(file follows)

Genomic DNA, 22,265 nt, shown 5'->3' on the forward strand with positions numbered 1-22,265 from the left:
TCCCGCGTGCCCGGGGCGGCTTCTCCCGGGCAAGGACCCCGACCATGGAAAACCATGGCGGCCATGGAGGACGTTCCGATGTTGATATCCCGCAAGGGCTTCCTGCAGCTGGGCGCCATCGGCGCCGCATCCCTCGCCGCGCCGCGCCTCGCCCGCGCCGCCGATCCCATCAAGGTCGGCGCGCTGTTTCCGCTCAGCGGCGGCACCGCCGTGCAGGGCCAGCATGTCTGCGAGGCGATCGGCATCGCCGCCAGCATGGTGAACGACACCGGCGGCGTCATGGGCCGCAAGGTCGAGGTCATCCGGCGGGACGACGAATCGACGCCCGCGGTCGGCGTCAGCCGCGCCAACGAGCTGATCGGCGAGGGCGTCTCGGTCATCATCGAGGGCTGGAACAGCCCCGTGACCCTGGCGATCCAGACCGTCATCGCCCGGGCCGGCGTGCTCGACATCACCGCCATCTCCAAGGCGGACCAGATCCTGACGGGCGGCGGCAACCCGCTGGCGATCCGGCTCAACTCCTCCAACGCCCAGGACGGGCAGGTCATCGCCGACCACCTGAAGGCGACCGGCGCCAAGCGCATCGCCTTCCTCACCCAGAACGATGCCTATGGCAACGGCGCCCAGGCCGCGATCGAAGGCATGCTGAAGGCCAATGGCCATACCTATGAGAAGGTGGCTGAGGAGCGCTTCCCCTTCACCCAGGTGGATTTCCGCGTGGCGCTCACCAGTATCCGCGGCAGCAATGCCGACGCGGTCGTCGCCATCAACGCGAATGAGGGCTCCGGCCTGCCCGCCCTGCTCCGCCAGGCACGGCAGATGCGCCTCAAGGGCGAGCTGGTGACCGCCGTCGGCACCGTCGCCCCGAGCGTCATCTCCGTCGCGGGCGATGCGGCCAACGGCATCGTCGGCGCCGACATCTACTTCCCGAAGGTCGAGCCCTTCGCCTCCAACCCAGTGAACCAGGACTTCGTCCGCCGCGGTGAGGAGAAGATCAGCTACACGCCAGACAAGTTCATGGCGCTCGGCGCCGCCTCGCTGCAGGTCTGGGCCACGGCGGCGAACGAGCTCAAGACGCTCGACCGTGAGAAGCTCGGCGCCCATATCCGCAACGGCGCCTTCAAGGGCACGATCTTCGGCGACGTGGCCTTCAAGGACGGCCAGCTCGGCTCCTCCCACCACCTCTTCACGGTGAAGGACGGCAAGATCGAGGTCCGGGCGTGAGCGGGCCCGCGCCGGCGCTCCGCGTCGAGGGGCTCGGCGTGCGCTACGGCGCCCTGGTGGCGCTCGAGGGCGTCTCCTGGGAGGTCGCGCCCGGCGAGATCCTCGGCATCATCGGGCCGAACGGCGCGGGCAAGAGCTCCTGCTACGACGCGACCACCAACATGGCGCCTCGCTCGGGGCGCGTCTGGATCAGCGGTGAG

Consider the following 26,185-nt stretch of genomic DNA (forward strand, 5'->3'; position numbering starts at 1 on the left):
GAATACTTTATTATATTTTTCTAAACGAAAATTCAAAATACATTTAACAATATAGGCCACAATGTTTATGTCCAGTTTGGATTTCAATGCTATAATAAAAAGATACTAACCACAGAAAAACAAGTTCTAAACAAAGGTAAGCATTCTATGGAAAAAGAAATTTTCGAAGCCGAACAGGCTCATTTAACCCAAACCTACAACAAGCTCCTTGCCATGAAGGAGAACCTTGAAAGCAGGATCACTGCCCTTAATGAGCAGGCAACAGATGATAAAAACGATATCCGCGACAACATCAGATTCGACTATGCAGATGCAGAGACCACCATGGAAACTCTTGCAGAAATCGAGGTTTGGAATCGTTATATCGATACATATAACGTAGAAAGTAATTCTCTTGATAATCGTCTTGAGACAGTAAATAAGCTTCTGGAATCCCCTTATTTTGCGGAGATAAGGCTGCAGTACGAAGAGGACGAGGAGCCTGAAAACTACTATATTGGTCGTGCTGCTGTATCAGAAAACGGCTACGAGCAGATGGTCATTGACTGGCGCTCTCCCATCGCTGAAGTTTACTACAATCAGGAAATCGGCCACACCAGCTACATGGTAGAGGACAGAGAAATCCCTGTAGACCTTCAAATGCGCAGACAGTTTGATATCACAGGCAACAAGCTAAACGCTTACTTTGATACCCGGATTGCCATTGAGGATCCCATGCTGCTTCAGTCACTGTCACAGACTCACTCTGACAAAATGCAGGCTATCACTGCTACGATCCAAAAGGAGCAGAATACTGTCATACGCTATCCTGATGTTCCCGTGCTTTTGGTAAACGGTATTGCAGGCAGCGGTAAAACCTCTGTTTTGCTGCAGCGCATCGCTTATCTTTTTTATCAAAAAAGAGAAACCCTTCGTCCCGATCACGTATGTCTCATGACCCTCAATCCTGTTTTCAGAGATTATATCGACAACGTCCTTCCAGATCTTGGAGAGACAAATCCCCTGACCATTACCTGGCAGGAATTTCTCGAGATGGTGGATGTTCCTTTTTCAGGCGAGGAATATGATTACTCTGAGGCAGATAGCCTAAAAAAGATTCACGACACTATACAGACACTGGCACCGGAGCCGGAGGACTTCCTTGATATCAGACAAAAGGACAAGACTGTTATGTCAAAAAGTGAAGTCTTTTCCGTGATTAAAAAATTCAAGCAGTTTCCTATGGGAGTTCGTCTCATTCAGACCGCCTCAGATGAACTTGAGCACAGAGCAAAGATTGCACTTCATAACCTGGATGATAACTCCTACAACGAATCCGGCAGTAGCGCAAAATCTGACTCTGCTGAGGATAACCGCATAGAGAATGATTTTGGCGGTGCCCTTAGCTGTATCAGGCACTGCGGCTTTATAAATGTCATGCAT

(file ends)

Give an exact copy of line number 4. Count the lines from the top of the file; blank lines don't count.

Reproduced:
GAATACTTTATTATATTTTTCTAAACGAAAATTCAAAATACATTTAACAATATAGGCCACAATGTTTATGTCCAGTTTGGATTTCAATGCTATAATAAAAAGATACTAACCACAGAAAAACAAGTTCTAAACAAAGGTAAGCATTCTATGGAAAAAGAAATTTTCGAAGCCGAACAGGCTCATTTAACCCAAACCTACAACAAGCTCCTTGCCATGAAGGAGAACCTTGAAAGCAGGATCACTGCCCTTAATGAGCAGGCAACAGATGATAAAAACGATATCCGCGACAACATCAGATTCGACTATGCAGATGCAGAGACCACCATGGAAACTCTTGCAGAAATCGAGGTTTGGAATCGTTATATCGATACATATAACGTAGAAAGTAATTCTCTTGATAATCGTCTTGAGACAGTAAATAAGCTTCTGGAATCCCCTTATTTTGCGGAGATAAGGCTGCAGTACGAAGAGGACGAGGAGCCTGAAAACTACTATATTGGTCGTGCTGCTGTATCAGAAAACGGCTACGAGCAGATGGTCATTGACTGGCGCTCTCCCATCGCTGAAGTTTACTACAATCAGGAAATCGGCCACACCAGCTACATGGTAGAGGACAGAGAAATCCCTGTAGACCTTCAAATGCGCAGACAGTTTGATATCACAGGCAACAAGCTAAACGCTTACTTTGATACCCGGATTGCCATTGAGGATCCCATGCTGCTTCAGTCACTGTCACAGACTCACTCTGACAAAATGCAGGCTATCACTGCTACGATCCAAAAGGAGCAGAATACTGTCATACGCTATCCTGATGTTCCCGTGCTTTTGGTAAACGGTATTGCAGGCAGCGGTAAAACCTCTGTTTTGCTGCAGCGCATCGCTTATCTTTTTTATCAAAAAAGAGAAACCCTTCGTCCCGATCACGTATGTCTCATGACCCTCAATCCTGTTTTCAGAGATTATATCGACAACGTCCTTCCAGATCTTGGAGAGACAAATCCCCTGACCATTACCTGGCAGGAATTTCTCGAGATGGTGGATGTTCCTTTTTCAGGCGAGGAATATGATTACTCTGAGGCAGATAGCCTAAAAAAGATTCACGACACTATACAGACACTGGCACCGGAGCCGGAGGACTTCCTTGATATCAGACAAAAGGACAAGACTGTTATGTCAAAAAGTGAAGTCTTTTCCGTGATTAAAAAATTCAAGCAGTTTCCTATGGGAGTTCGTCTCATTCAGACCGCCTCAGATGAACTTGAGCACAGAGCAAAGATTGCACTTCATAACCTGGATGATAACTCCTACAACGAATCCGGCAGTAGCGCAAAATCTGACTCTGCTGAGGATAACCGCATAGAGAATGATTTTGGCGGTGCCCTTAGCTGTATCAGGCACTGCGGCTTTATAAATGTCATGCAT